I took my first class at Stark State College (Stark State) in Canton, Ohio over the summer when I was 11-years-old. And then when I was 13, I decided to take a trigonometry class there, instead of the traditional eighth grade math class in middle school.
I passed that trigonometry class with a B, and because of my performance, I was offered the chance to take all my classes at Stark State, and told that that could be my high school. This past week I completed Stark State’s college graduation ceremony online, and had a slot for my high school graduation on May 29.
Surprisingly, a lot of the other college students didn’t realize my age when I started taking full-time classes at Stark State when I was 14, Some people did find out, but it didn’t really change things. They just said, “wow! Congrats!”—I was happy because I didn’t want to be treated differently.
I found I liked being around adults rather than my peers. When I was 11 or 12-years-old and other kids in my class were doing things like throwing pencils, it annoyed me a lot more than it should have. But when I was in college classes, everyone was there because they wanted to be, and they put the effort in and behaved, which really made the difference for me.
During the four years of high school you have to take classes that fit certain requirements. So we found classes at Stark State that would also go towards high school, and discovered that if I were to take full class loads for two years, or four semesters, I would be able to graduate high school two years early.
Each college semester is like a year in high school in terms of classes. I took a two year general science degree with four semesters, so I could still take maths classes, and it all synched up. My non-weighted GPA for Stark State was 3.93, and my weighted GPA was 4.625.
It’s hard to trace how I became interested in Math. It was one of the things I used to work on with my father when I was in preschool—and I also really enjoyed learning it from a very young age. My parents both work on school councils as treasurers, and my dad in particular has always really enjoyed learning more about new things. He always figured that if you want to know something, what’s stopping you from researching it? And that influenced me. I wanted to learn more about math and build on that knowledge.
During college, the classes I enjoyed the most were math, for two reasons. Firstly because I really enjoy math. And secondly, the professor on my calculus courses was one of the best teachers I’ve ever seen. The enthusiasm he had for the class was really contagious. It inspired me to put even more effort into what I was doing.
What really gave me the confidence to do this was that back when I was just taking one college class through the summer, I was able to piece together a work ethic and organization tools and then expand that to include more classes. That’s how I was able to live through a 17 credit hour semester—that semester was the toughest out of all of them.
In my spare time, I like to play animated strategic games, because they have a team play aspect, and there are multiple layers to them. When I need a break it’s a lot of fun, it’s almost like a game of chess. As a family, we also volunteer with Marine Toys For Tots, where if people don’t have great financial situations, they can come and get some toys for their kids. We didn’t really know what to expect from giving toys to strangers—perhaps it would feel a little awkward—but we really found it was so enjoyable. To help someone feel pure joy, it just makes you feel happy.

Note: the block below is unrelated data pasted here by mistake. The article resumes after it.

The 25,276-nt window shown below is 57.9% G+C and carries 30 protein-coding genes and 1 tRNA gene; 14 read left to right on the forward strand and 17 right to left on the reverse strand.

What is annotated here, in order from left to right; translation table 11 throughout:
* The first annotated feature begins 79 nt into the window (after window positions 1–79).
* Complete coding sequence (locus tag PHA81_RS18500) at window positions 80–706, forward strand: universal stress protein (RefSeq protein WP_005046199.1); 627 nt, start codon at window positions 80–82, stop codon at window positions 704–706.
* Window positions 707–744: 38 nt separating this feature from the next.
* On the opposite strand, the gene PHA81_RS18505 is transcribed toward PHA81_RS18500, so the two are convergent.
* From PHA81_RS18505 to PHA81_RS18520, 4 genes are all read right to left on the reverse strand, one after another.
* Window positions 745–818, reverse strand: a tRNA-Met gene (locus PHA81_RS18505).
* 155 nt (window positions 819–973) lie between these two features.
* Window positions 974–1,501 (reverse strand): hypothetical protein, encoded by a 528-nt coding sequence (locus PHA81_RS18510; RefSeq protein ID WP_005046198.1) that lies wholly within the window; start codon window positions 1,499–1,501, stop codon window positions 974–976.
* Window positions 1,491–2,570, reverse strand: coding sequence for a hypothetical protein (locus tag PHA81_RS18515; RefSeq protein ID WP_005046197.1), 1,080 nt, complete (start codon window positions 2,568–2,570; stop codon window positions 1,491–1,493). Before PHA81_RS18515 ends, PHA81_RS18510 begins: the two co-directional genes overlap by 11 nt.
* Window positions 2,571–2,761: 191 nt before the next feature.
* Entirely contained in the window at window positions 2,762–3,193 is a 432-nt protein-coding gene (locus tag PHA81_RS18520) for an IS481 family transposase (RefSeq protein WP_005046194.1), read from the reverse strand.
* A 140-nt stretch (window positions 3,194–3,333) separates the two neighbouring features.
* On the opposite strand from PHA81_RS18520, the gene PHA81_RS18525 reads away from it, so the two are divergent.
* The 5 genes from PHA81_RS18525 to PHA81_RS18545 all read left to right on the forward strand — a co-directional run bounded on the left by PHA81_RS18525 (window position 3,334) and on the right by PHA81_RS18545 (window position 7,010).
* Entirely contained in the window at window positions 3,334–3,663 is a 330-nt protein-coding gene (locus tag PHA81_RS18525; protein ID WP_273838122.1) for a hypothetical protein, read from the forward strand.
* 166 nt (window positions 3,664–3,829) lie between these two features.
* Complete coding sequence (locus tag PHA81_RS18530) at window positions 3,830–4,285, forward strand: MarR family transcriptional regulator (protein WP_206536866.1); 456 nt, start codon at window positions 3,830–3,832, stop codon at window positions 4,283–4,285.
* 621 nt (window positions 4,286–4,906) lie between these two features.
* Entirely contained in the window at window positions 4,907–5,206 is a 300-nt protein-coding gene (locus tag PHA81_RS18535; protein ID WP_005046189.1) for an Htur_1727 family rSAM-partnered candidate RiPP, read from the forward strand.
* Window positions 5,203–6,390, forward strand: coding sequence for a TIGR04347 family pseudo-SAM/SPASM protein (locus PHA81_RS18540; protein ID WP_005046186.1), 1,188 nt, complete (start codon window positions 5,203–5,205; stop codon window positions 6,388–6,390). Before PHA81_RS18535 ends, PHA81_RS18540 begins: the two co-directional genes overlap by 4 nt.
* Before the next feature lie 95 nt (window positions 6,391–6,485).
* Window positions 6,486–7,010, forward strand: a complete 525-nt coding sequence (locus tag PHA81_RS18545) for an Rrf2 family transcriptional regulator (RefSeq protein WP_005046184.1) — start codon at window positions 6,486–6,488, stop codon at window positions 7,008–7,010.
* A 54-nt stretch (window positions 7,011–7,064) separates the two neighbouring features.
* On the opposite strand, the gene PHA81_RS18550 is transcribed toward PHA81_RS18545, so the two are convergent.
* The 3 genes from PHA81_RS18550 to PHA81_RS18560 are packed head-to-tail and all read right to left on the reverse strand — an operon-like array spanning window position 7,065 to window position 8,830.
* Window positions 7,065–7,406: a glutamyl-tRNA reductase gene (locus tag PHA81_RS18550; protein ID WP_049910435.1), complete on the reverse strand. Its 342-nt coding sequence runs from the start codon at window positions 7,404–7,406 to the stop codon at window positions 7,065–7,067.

My friends from GlenOak High School, the school I attended before Stark State, knew I was doing this—we try to keep in touch as much as we can. The main reason I took this path is because I wasn’t really OK with going to high school, I wasn’t good with my peers. They know that and they respect the decision. My friends know they are qualified to do pretty much anything they want; they are profoundly intelligent. So they didn’t really freak out and it didn’t change their view of me—that’s when you know you have true friends.
I plan to attend The College of Wooster to study for an undergraduate degree in pure mathematics next. And from there, I plan to get into graduate school for my doctorate, at either Harvard University or Massachusetts Institute of Technology (M.I.T)—those were always my dream schools. My eventual goal is to teach mathematics at an Ivy League school.
I was hired as a physics tutor at Stark State this year, and I like the idea that there are so many things you can get and give from teaching. For example, I get a chance to review some of my favourite math concepts, which is always a lot of fun.
But I can also teach someone if they don’t understand something. I guess the best example is when people are studying for an exam, and there’s that one concept they can’t figure out. If you can clarify that and then see that “Aha!” moment on their face, it just feels good.
In terms of graduation at this stage, I’m not so much proud that I did it, I’m proud that I put the work in, had some good experiences and was able to really push myself—that’s what makes this important to me.
My parents and family are really happy for me. But for me, a piece of paper is a piece of paper. It’s what that piece of paper symbolises—the experiences and hard work. That’s what makes it valuable.
Thomas Jordan is a 15-year-old from Canton, Ohio who graduated from GlenOak High School in May 2020 prior to the scheduled graduation date of 2023 and earned an associates degree in general science from Stark State College in May 2020 simultaneously.
All views expressed in this piece are the writer’s own.
As told to Jenny Haward.